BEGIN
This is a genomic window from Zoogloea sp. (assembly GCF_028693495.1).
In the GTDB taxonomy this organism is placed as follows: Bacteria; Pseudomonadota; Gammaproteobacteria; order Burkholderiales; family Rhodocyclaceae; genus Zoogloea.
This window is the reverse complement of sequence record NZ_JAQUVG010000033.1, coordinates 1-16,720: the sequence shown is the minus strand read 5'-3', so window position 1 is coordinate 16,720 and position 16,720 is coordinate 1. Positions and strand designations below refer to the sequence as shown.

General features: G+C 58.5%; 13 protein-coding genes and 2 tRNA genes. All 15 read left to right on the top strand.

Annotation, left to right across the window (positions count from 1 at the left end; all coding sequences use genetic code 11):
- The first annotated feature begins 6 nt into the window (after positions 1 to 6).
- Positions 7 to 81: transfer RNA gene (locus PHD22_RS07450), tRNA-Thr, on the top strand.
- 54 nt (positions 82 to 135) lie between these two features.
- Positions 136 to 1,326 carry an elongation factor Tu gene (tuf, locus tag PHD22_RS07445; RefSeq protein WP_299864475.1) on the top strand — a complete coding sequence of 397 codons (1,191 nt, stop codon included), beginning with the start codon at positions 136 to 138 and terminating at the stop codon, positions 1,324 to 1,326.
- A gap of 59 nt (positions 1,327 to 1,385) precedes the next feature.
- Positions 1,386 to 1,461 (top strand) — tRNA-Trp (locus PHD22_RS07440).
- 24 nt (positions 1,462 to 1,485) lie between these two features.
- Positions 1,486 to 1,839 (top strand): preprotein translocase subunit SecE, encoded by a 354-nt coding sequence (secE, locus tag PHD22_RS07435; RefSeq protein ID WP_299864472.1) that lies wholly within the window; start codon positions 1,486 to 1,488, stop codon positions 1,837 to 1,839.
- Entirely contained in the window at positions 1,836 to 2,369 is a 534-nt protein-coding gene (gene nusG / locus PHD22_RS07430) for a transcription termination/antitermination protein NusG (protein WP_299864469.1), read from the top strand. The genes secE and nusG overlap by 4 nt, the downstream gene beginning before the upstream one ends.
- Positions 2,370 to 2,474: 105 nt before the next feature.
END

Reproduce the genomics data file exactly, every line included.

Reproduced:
This is a genomic window from Zoogloea sp. (assembly GCF_028693495.1).
In the GTDB taxonomy this organism is placed as follows: Bacteria; Pseudomonadota; Gammaproteobacteria; order Burkholderiales; family Rhodocyclaceae; genus Zoogloea.
This window is the reverse complement of sequence record NZ_JAQUVG010000033.1, coordinates 1-16,720: the sequence shown is the minus strand read 5'-3', so window position 1 is coordinate 16,720 and position 16,720 is coordinate 1. Positions and strand designations below refer to the sequence as shown.

General features: G+C 58.5%; 13 protein-coding genes and 2 tRNA genes. All 15 read left to right on the top strand.

Annotation, left to right across the window (positions count from 1 at the left end; all coding sequences use genetic code 11):
- The first annotated feature begins 6 nt into the window (after positions 1 to 6).
- Positions 7 to 81: transfer RNA gene (locus PHD22_RS07450), tRNA-Thr, on the top strand.
- 54 nt (positions 82 to 135) lie between these two features.
- Positions 136 to 1,326 carry an elongation factor Tu gene (tuf, locus tag PHD22_RS07445; RefSeq protein WP_299864475.1) on the top strand — a complete coding sequence of 397 codons (1,191 nt, stop codon included), beginning with the start codon at positions 136 to 138 and terminating at the stop codon, positions 1,324 to 1,326.
- A gap of 59 nt (positions 1,327 to 1,385) precedes the next feature.
- Positions 1,386 to 1,461 (top strand) — tRNA-Trp (locus PHD22_RS07440).
- 24 nt (positions 1,462 to 1,485) lie between these two features.
- Positions 1,486 to 1,839 (top strand): preprotein translocase subunit SecE, encoded by a 354-nt coding sequence (secE, locus tag PHD22_RS07435; RefSeq protein ID WP_299864472.1) that lies wholly within the window; start codon positions 1,486 to 1,488, stop codon positions 1,837 to 1,839.
- Entirely contained in the window at positions 1,836 to 2,369 is a 534-nt protein-coding gene (gene nusG / locus PHD22_RS07430) for a transcription termination/antitermination protein NusG (protein WP_299864469.1), read from the top strand. The genes secE and nusG overlap by 4 nt, the downstream gene beginning before the upstream one ends.
- Positions 2,370 to 2,474: 105 nt before the next feature.